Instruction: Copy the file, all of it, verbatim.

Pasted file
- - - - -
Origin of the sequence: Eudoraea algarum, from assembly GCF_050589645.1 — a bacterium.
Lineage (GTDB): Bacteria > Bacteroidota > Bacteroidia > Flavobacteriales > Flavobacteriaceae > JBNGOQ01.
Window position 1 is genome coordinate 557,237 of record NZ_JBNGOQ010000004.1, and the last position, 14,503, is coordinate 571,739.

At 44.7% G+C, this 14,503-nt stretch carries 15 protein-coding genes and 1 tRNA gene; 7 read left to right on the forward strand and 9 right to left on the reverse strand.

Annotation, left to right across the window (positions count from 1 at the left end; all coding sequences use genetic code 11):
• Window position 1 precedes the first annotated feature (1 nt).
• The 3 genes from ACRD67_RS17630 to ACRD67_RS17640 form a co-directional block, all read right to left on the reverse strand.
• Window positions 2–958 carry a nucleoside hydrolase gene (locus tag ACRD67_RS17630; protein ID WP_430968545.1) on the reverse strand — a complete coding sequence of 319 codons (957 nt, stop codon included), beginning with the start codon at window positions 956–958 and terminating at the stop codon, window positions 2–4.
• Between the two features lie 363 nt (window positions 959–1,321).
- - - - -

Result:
Origin of the sequence: Eudoraea algarum, from assembly GCF_050589645.1 — a bacterium.
Lineage (GTDB): Bacteria > Bacteroidota > Bacteroidia > Flavobacteriales > Flavobacteriaceae > JBNGOQ01.
Window position 1 is genome coordinate 557,237 of record NZ_JBNGOQ010000004.1, and the last position, 14,503, is coordinate 571,739.

At 44.7% G+C, this 14,503-nt stretch carries 15 protein-coding genes and 1 tRNA gene; 7 read left to right on the forward strand and 9 right to left on the reverse strand.

Annotation, left to right across the window (positions count from 1 at the left end; all coding sequences use genetic code 11):
• Window position 1 precedes the first annotated feature (1 nt).
• The 3 genes from ACRD67_RS17630 to ACRD67_RS17640 form a co-directional block, all read right to left on the reverse strand.
• Window positions 2–958 carry a nucleoside hydrolase gene (locus tag ACRD67_RS17630; protein ID WP_430968545.1) on the reverse strand — a complete coding sequence of 319 codons (957 nt, stop codon included), beginning with the start codon at window positions 956–958 and terminating at the stop codon, window positions 2–4.
• Between the two features lie 363 nt (window positions 959–1,321).